Tractor-trailers and commercial vehicles are constant companions when you travel in Georgia, and Atlanta sees its fair share of truck wrecks and multi-vehicle crashes. On April 1st, there were three completely unrelated tractor-trailer wrecks, all of which occurred before lunch time:
- One crash on I-85 northbound, which blocked traffic at exit 66
- One on I-675 northbound, near Anvilblock Road
- One on I-285 southbound, near I-20
The first truck crash left debris scattered on the road. The second involved an overturned truck. The third involved a jackknifed tractor-trailer. Generally speaking, they have only one thing in common: they occurred on largely empty highways. The videos and photos of the scenes, printed by the Atlanta Journal-Constitution, show very few cars on the interstates with these trucks.
Atlanta is in Fulton County, which is officially under a “shelter-in-place” order. The order requires that people stay in their homes as often as possible, and violators “could face fines of up to $1,000 and/or up to 12 months in jail per offense,” reports WSB-TV Atlanta.
Fewer vehicles do not necessarily mean safer roads
Even though there will be fewer vehicles on the roads, that does not mean the roads will be much safer. In fact, the number of trucks traveling through Georgia’s interstates are likely to increase, as more and more people turn to online shopping and delivery services for their needs.
To meet this demand, the Federal Motor Carrier Safety Administration (FMCSA) has relaxed its hours-of-service (HOS) regulations for commercial vehicles through April 12th. This rule suspension allows divers to stay on the roads longer, and that can be dangerous for a number of reasons.
First, the longer a trucker is behind the wheel, the greater the chance he/she will be distracted by a cellphone, the GPS, activity going on outside the truck, or any number of things. With fewer cars on the road, truckers may be tempted to pay less attention, assuming their risks of getting into a crash are reduced.
Second, truckers are susceptible to “highway hypnosis,” a condition where “the driver operates the vehicle in a dulled, drowsy, trance-like state.” During this time, the driver’s brain activity slows down, which affect his/her reaction time. As an ABC News report explains, “Going into this autopilot-like mode often happens on long, mundane highway drives with few turns or traffic signals, Meehan said. The driver usually can’t recognize highway hypnosis until his environment is somehow jostled — another car cuts him off or he hits a bump.”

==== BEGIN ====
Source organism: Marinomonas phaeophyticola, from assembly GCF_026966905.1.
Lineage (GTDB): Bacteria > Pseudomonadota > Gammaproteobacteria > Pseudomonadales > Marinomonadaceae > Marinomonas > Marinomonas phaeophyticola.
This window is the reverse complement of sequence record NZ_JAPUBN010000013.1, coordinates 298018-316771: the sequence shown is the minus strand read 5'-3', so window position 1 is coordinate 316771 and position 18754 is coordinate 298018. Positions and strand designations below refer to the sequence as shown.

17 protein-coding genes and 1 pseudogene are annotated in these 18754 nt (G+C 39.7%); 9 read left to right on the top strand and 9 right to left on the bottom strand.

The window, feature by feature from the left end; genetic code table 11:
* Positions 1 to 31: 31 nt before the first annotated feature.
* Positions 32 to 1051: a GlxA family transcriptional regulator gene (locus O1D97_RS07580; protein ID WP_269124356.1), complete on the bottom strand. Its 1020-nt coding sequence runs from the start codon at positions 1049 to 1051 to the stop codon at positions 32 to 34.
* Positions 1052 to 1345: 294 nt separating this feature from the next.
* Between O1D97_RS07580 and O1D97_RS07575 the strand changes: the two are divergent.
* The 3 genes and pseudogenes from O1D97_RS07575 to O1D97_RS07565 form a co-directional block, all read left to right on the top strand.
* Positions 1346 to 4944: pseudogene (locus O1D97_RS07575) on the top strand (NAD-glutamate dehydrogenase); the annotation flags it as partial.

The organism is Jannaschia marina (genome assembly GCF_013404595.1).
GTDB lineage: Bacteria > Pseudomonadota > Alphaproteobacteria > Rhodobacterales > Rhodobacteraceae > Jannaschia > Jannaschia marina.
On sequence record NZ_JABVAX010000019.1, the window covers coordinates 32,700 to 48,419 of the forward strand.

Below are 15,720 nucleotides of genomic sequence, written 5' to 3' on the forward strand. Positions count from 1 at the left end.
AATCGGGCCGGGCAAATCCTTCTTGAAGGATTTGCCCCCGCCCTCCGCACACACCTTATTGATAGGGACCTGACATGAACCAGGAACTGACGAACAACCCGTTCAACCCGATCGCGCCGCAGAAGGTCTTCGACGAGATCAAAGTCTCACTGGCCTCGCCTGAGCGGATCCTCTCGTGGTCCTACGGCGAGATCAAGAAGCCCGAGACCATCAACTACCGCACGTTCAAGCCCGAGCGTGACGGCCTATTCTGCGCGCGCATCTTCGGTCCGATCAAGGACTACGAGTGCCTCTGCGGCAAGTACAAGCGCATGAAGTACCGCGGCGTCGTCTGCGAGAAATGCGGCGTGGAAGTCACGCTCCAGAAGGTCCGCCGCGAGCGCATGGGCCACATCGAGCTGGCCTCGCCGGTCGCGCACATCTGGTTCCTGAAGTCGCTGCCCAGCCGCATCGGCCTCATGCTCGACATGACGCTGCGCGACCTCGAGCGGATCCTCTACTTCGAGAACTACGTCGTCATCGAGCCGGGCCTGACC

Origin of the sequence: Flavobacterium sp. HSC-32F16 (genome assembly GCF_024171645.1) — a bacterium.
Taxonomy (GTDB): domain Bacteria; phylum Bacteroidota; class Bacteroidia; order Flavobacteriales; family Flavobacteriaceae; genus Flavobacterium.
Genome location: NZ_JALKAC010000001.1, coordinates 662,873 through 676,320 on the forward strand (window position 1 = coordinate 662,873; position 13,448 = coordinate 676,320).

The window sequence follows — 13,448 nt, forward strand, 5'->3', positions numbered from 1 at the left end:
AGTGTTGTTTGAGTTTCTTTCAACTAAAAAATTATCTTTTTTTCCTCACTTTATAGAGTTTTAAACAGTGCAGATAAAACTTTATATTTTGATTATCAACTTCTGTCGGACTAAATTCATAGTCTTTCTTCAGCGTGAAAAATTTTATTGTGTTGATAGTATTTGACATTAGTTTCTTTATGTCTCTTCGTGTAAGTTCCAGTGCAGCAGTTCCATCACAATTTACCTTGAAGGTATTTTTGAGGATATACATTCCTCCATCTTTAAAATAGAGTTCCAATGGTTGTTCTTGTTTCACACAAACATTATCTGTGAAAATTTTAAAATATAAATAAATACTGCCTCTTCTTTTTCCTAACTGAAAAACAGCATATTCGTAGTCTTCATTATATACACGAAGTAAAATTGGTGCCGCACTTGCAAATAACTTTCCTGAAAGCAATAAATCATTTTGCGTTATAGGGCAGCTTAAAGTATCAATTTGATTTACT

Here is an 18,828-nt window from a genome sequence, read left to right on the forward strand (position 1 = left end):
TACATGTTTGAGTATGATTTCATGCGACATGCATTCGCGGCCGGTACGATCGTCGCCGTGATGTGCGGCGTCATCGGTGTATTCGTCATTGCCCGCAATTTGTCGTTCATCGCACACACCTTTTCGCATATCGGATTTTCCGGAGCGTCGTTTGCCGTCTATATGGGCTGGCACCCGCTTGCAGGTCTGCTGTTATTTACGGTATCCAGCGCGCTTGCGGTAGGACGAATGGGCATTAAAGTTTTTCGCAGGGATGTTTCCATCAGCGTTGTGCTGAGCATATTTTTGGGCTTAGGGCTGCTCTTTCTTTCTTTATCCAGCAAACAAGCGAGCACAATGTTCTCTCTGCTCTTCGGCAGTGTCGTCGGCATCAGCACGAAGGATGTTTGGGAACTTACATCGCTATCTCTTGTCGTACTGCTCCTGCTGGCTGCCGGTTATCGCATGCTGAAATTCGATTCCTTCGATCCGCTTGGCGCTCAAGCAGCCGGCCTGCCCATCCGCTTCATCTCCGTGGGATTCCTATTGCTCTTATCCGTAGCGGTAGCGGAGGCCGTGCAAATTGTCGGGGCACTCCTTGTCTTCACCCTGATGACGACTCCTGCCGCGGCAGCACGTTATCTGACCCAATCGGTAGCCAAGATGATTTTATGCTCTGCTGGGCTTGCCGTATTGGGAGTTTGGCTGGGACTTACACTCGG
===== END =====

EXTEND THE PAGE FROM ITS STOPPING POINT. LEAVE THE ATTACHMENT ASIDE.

Third, because of the volume of good which need to be shipped – and a well-documented trucker shortage – there may be greater numbers of younger, inexperienced truck drivers behind the wheel. Put these drivers in unfamiliar territories, and they could be ill-equipped to handle emergencies as they arise.
Finally, and perhaps most importantly, driving is exhausting. The number of fatigued drivers driving 18-wheelers or box trucks is likely to increase, as companies and suppliers push their drivers to keep going. Fatigued drivers can be just as dangerous as drunk drivers, and there is every possibility that their numbers will increase over the next several weeks.
What can I do if I am in an accident involving a commercial truck?
Truck accidents can lead to serious injuries. If you are hit by a distracted or fatigued driver, you should contact an attorney as soon as you can. Depending on the circumstances of the collision, there could be multiple liable parties, and getting those parties to compensate you fairly for the losses you have sustained can be challenge. You want a team who has experience with these types of cases.
Harris Lowry Manton has secured millions of dollars on behalf of truck wreck victims. We work with accident reconstructionists and medical experts to ensure that you are justly compensated, and to ensure that the trucking companies put safety first. To learn more about our services, please call us in Savannah at 912-651-9967, in Atlanta at 404-961-7650, or fill out our contact form.